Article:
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Ah! spare

are chiefly compounded of ingenious chemical preparations. Mercury, that conqueror of the sons of pleasıire, and lead, that destroyer of heroes, form the principal ingredients with which the fair sex so plentifully lacker their epidermis * ! our beaux, ye fascinating matrons and ever-blooming virgins, nor thus incase yourselves in a coat of mail, thet at once allures and destroys !

The cuissity of our mother Eve first introduced knowledge to the human race, and it may rationally be supposed that the first woman has been excelled by her daughters in useful and elegant discoveries. Indeed, from what we can learn, Eve had but a very imperfect idea of dress; nor did she require the aid of cosmetics, for her face and form were alTeady superlatively charming. At length time deprived our lovely mother of her graces, and death Triumphed over the fairest part of the visible creation. Our modern belles, on the contrary, have invented tints that set the assaults of time at defiance : their happy skill can adorn the palest cheek with a permanent vermeil hue, and prevent the decays of oldage from becoming visible; nay, it is notimprobable that their wonderful inventive powers will eventually overcome the ghastly horrors of death, and shine with undiminished charms even in the shroud.

The superiority of artificial to natural beauty will appear in all its dignity, if we contrast the permanent bloom of the former with the unfashionable flushings of the latter. A truly modest woman, in whose expressive countenance each strong emotion of her mind is pourtrayed, must appear a singular being in the eyes of those modish females, whose faces wear one unchangcable smile. The aspect of the modest woman is like the aurora borealis, while her blushes alternately ilush and fade; but the countenance of the accomplished lady, decorated with COSMETICS, resenibles the sun, and shines with unfading glory,

* As hard words are often unintelligible to the innocent part of the fair sex, it may be proper to inform them that the epiderinis is the outernost skin of the human body As for TENA LE PHILOSOPKERS, they know every thing!!!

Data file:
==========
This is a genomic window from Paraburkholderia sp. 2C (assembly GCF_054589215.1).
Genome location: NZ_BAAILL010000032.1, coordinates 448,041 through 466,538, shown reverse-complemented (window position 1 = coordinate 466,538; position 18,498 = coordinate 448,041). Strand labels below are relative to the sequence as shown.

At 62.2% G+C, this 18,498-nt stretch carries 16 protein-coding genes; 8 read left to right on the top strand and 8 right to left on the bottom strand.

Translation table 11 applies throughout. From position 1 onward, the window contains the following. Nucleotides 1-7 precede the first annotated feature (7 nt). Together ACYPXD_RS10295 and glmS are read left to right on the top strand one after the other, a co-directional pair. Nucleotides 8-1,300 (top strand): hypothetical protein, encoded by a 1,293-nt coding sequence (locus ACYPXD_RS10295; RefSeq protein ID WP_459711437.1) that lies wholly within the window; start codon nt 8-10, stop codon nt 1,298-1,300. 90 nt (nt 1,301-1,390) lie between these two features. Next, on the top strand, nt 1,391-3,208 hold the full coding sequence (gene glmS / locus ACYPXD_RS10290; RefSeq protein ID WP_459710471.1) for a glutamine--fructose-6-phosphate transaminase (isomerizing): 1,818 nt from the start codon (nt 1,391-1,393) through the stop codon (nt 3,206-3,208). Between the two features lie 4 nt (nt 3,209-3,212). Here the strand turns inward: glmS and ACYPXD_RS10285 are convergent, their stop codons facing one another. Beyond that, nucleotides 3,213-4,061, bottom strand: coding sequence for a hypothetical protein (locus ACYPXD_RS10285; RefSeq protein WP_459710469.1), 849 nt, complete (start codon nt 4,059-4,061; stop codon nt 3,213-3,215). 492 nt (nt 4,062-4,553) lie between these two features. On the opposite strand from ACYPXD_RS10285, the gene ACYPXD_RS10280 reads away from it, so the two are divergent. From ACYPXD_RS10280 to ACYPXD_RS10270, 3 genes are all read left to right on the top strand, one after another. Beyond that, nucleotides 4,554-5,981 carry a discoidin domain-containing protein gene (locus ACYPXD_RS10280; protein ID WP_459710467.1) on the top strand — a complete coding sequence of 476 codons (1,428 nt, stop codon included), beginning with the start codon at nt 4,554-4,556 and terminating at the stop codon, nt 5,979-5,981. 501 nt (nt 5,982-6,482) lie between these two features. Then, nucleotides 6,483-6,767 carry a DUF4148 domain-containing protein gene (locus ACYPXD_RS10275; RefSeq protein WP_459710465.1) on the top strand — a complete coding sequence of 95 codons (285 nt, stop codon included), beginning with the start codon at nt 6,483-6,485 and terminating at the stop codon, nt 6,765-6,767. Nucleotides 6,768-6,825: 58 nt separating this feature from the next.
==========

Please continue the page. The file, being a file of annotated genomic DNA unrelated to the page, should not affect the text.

THE caricature and print shops, which are sa gratifying to tiie fancy of the isle and licentious, must necessarily have a powerd influence on the morals and industry of the people. Caricaturists are certainly entitled to the reward which a wellregulated police will ever bestow on the promoters of immorality and profaneness. Their indefatigable study to ridicule oddities of character might be overlooked, and in a few instances their exhibition of vice to derision may be useful, but the general effect of their productions is the proper standard by which we can duly estimate their nerit or demerit. Vinen brought to the tribunal of reason, it will be found that the greater part of such caricatures, prints, and paintings, as appear in the windows of our printsellers, are injurious to virtue.

This humourous mode of satirising folly is very prejudicial to the multitude in many respects :--in the loss of time to those who stop to contemplate the different figures; the opportunities given to pickpockets to exercise their art; and that incitement to licentiousness occasioned by the sight of voluptuous paintings. The indecent attitudes, obscene labels, and similar decorations of the figures, must have a powerful effect on the feelings of susceptible youth; and it is an authenticated fact, that giris often

in parties to visit the windows of printshops, that they may am!ise themselves with the view of prints which impart the most impure ideas.

Before these windows, the apprentice loiters, ur


mindful of his master's business; and thither prostitutes hasten, and with fascinating glances endeavour to allure the giddy and the vain, who stop to gaze on the sleeping Venus, the British Venus, and a variety of seductive representations of naked feminine beauty.

Are these witty but profane and indecent labels, and this display of nudities, productive of any good? -do they not rather tend to the depravation of mind, and contribute to relax the moral ties of society? If such be their tendency, the magistracy would deserve the gratitude, not only of the present generation, but of millions yet unborn, by the suppression of those paintings and engravings, which through the medium of the eye, contaminate the purity of the hu. man heart, and mislead the laughing victim into the parts of folly and vice.


We nobly take the high priori road,
And reason downward till we doubt of God:
Make Nature stiliencroach upon his plan,
And shove him off as far as e'er we can:
Thrust some mechanic cause into his place;
Or bind in matter, or diffuse in space.


THIS enlightened age will doubtless be distinquished in history, as remarkable for refined and ingenious speculations. Among our contemporary authors, those theorists wbo have modestly assumed the name of philosophers, have excited the most general attention. These

sages may be divided into two classes: the first, consisting of metaphysicians, and ethical writers; the second, comprising those more dangerous innovators, who introiuce sophistry in the garb of elegant liter,iture, and promulgate their opinions through the medium of romances and the drama. Grave sages, having culled the best moral precepts from the works of the ancients, purpose to improve mankind by a better system than any hitherto devised. Their doctrine inculcates the idea of the per fectibility * ofthe human mind in this life; and they profess to reform the abuses which have crept into all human institutions. The Utopiun speculations

This word has justiy been pronouredi day the Monthiy Reviewers.

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